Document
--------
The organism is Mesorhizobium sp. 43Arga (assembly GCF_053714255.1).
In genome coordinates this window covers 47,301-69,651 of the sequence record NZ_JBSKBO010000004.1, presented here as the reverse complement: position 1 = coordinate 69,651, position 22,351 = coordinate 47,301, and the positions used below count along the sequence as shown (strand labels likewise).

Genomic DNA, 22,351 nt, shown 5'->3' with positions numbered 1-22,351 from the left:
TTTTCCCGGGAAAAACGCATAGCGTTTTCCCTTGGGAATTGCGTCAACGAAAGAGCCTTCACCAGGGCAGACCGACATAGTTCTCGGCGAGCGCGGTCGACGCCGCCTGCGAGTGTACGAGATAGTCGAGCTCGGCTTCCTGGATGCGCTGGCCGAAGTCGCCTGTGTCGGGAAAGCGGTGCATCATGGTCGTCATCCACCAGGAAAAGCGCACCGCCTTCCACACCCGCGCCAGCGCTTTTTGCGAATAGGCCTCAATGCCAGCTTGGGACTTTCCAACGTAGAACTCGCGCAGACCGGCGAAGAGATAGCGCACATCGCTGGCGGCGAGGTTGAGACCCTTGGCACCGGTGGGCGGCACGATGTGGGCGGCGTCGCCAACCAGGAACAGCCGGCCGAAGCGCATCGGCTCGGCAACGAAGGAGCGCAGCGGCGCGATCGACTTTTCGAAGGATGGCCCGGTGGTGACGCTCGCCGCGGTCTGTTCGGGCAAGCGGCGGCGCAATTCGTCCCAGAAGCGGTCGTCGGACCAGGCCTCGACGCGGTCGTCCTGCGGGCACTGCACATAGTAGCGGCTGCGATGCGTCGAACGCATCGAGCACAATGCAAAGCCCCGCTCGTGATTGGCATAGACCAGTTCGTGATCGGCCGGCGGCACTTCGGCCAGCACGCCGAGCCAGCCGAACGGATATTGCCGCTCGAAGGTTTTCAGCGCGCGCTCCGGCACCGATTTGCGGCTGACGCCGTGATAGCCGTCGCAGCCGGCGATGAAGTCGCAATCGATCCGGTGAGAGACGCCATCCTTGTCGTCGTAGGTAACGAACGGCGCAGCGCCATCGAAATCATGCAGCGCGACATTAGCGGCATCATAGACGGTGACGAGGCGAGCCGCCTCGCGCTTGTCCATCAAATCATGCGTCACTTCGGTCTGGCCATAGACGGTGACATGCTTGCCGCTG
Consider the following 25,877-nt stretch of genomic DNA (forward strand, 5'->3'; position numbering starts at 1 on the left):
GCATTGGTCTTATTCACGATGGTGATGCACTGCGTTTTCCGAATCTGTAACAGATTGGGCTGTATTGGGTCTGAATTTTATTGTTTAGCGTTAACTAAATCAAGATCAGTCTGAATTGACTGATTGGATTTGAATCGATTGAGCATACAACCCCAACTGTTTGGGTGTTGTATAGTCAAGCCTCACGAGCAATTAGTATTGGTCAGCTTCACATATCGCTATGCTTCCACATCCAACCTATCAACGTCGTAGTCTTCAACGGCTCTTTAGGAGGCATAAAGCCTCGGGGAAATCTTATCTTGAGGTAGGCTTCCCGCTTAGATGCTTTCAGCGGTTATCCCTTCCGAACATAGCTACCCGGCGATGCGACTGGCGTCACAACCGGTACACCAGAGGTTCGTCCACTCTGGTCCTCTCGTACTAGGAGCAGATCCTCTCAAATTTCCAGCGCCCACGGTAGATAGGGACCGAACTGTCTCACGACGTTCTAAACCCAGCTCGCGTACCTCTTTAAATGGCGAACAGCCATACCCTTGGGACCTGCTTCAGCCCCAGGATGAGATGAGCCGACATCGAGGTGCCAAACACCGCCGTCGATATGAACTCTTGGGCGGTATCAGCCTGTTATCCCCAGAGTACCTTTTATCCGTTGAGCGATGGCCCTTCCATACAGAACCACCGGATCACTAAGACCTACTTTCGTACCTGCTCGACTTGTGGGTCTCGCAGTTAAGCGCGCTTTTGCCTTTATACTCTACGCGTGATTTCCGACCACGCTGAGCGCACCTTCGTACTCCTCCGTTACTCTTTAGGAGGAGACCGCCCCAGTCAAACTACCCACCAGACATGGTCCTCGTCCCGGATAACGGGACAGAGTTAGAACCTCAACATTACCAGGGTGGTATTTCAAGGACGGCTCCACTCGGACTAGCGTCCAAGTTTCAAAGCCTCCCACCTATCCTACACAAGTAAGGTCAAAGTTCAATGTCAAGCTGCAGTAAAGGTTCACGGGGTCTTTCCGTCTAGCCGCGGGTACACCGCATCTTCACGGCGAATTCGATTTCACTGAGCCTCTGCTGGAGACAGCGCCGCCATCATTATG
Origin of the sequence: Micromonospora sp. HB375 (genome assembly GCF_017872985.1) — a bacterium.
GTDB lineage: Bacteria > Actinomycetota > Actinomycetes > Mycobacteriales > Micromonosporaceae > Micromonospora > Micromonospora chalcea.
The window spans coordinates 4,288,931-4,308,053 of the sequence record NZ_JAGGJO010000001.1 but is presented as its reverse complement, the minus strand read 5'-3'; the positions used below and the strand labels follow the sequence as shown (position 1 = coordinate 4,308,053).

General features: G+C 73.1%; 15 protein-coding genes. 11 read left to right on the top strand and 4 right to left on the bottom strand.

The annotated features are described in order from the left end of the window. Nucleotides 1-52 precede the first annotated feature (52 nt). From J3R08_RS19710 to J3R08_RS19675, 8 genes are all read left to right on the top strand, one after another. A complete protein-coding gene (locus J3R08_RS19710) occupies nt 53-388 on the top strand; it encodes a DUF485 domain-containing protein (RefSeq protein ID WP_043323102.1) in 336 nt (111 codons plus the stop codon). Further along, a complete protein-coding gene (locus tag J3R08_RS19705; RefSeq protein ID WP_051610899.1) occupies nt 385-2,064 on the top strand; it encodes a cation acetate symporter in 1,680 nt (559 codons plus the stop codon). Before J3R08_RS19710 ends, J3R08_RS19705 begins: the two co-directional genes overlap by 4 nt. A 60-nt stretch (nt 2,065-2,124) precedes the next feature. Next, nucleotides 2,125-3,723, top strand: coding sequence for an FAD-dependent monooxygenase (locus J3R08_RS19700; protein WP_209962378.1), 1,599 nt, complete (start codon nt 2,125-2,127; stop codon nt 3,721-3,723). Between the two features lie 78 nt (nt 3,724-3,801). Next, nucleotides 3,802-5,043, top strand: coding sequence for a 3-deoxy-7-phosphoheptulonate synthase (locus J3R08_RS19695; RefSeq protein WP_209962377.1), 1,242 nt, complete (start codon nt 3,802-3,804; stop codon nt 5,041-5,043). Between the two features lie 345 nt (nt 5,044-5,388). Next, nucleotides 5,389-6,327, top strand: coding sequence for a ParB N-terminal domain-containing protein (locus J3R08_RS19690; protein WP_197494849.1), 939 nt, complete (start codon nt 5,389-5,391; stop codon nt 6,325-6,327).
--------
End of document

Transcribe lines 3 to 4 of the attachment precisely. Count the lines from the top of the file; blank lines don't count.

Genomic DNA, 22,351 nt, shown 5'->3' with positions numbered 1-22,351 from the left:
TTTTCCCGGGAAAAACGCATAGCGTTTTCCCTTGGGAATTGCGTCAACGAAAGAGCCTTCACCAGGGCAGACCGACATAGTTCTCGGCGAGCGCGGTCGACGCCGCCTGCGAGTGTACGAGATAGTCGAGCTCGGCTTCCTGGATGCGCTGGCCGAAGTCGCCTGTGTCGGGAAAGCGGTGCATCATGGTCGTCATCCACCAGGAAAAGCGCACCGCCTTCCACACCCGCGCCAGCGCTTTTTGCGAATAGGCCTCAATGCCAGCTTGGGACTTTCCAACGTAGAACTCGCGCAGACCGGCGAAGAGATAGCGCACATCGCTGGCGGCGAGGTTGAGACCCTTGGCACCGGTGGGCGGCACGATGTGGGCGGCGTCGCCAACCAGGAACAGCCGGCCGAAGCGCATCGGCTCGGCAACGAAGGAGCGCAGCGGCGCGATCGACTTTTCGAAGGATGGCCCGGTGGTGACGCTCGCCGCGGTCTGTTCGGGCAAGCGGCGGCGCAATTCGTCCCAGAAGCGGTCGTCGGACCAGGCCTCGACGCGGTCGTCCTGCGGGCACTGCACATAGTAGCGGCTGCGATGCGTCGAACGCATCGAGCACAATGCAAAGCCCCGCTCGTGATTGGCATAGACCAGTTCGTGATCGGCCGGCGGCACTTCGGCCAGCACGCCGAGCCAGCCGAACGGATATTGCCGCTCGAAGGTTTTCAGCGCGCGCTCCGGCACCGATTTGCGGCTGACGCCGTGATAGCCGTCGCAGCCGGCGATGAAGTCGCAATCGATCCGGTGAGAGACGCCATCCTTGTCGTCGTAGGTAACGAACGGCGCAGCGCCATCGAAATCATGCAGCGCGACATTAGCGGCATCATAGACGGTGACGAGGCGAGCCGCCTCGCGCTTGTCCATCAAATCATGCGTCACTTCGGTCTGGCCATAGACGGTGACATGCTTGCCGCTG